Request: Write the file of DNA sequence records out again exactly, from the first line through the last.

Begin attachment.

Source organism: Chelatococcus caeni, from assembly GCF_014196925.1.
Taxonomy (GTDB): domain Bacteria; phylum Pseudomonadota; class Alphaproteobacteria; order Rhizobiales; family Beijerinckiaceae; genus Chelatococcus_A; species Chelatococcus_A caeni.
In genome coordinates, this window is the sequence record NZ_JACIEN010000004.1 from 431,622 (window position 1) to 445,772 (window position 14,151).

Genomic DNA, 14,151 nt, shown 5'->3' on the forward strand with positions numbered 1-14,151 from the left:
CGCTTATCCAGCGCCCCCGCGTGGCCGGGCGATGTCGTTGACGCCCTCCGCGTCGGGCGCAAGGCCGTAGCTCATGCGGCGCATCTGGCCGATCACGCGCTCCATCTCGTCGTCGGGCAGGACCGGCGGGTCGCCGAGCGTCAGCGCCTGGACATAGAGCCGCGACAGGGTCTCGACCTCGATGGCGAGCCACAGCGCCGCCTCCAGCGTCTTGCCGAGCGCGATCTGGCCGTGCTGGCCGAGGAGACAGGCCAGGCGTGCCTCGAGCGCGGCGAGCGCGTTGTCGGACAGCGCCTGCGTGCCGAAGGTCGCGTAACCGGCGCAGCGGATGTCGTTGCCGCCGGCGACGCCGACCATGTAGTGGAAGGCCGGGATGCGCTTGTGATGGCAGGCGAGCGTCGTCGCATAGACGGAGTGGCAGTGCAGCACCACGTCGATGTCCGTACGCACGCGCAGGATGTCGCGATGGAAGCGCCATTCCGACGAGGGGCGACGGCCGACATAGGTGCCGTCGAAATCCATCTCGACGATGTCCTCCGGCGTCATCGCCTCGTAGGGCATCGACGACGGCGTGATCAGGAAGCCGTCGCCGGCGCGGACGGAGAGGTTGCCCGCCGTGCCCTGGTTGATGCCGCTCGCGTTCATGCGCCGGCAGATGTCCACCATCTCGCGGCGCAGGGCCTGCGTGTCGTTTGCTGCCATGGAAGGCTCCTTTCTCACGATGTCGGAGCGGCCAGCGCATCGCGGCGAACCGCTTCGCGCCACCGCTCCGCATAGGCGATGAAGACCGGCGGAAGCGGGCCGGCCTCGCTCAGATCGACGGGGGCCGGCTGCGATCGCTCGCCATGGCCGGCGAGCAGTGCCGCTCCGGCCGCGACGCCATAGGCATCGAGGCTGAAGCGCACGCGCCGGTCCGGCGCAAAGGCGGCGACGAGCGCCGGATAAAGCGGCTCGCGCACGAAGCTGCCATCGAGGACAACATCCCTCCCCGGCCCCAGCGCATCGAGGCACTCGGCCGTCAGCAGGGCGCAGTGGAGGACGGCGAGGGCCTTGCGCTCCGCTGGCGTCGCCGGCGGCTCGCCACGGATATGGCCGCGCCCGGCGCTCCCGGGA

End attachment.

Source organism: Chelatococcus caeni, from assembly GCF_014196925.1.
Taxonomy (GTDB): domain Bacteria; phylum Pseudomonadota; class Alphaproteobacteria; order Rhizobiales; family Beijerinckiaceae; genus Chelatococcus_A; species Chelatococcus_A caeni.
In genome coordinates, this window is the sequence record NZ_JACIEN010000004.1 from 431,622 (window position 1) to 445,772 (window position 14,151).

Genomic DNA, 14,151 nt, shown 5'->3' on the forward strand with positions numbered 1-14,151 from the left:
CGCTTATCCAGCGCCCCCGCGTGGCCGGGCGATGTCGTTGACGCCCTCCGCGTCGGGCGCAAGGCCGTAGCTCATGCGGCGCATCTGGCCGATCACGCGCTCCATCTCGTCGTCGGGCAGGACCGGCGGGTCGCCGAGCGTCAGCGCCTGGACATAGAGCCGCGACAGGGTCTCGACCTCGATGGCGAGCCACAGCGCCGCCTCCAGCGTCTTGCCGAGCGCGATCTGGCCGTGCTGGCCGAGGAGACAGGCCAGGCGTGCCTCGAGCGCGGCGAGCGCGTTGTCGGACAGCGCCTGCGTGCCGAAGGTCGCGTAACCGGCGCAGCGGATGTCGTTGCCGCCGGCGACGCCGACCATGTAGTGGAAGGCCGGGATGCGCTTGTGATGGCAGGCGAGCGTCGTCGCATAGACGGAGTGGCAGTGCAGCACCACGTCGATGTCCGTACGCACGCGCAGGATGTCGCGATGGAAGCGCCATTCCGACGAGGGGCGACGGCCGACATAGGTGCCGTCGAAATCCATCTCGACGATGTCCTCCGGCGTCATCGCCTCGTAGGGCATCGACGACGGCGTGATCAGGAAGCCGTCGCCGGCGCGGACGGAGAGGTTGCCCGCCGTGCCCTGGTTGATGCCGCTCGCGTTCATGCGCCGGCAGATGTCCACCATCTCGCGGCGCAGGGCCTGCGTGTCGTTTGCTGCCATGGAAGGCTCCTTTCTCACGATGTCGGAGCGGCCAGCGCATCGCGGCGAACCGCTTCGCGCCACCGCTCCGCATAGGCGATGAAGACCGGCGGAAGCGGGCCGGCCTCGCTCAGATCGACGGGGGCCGGCTGCGATCGCTCGCCATGGCCGGCGAGCAGTGCCGCTCCGGCCGCGACGCCATAGGCATCGAGGCTGAAGCGCACGCGCCGGTCCGGCGCAAAGGCGGCGACGAGCGCCGGATAAAGCGGCTCGCGCACGAAGCTGCCATCGAGGACAACATCCCTCCCCGGCCCCAGCGCATCGAGGCACTCGGCCGTCAGCAGGGCGCAGTGGAGGACGGCGAGGGCCTTGCGCTCCGCTGGCGTCGCCGGCGGCTCGCCACGGATATGGCCGCGCCCGGCGCTCCCGGGA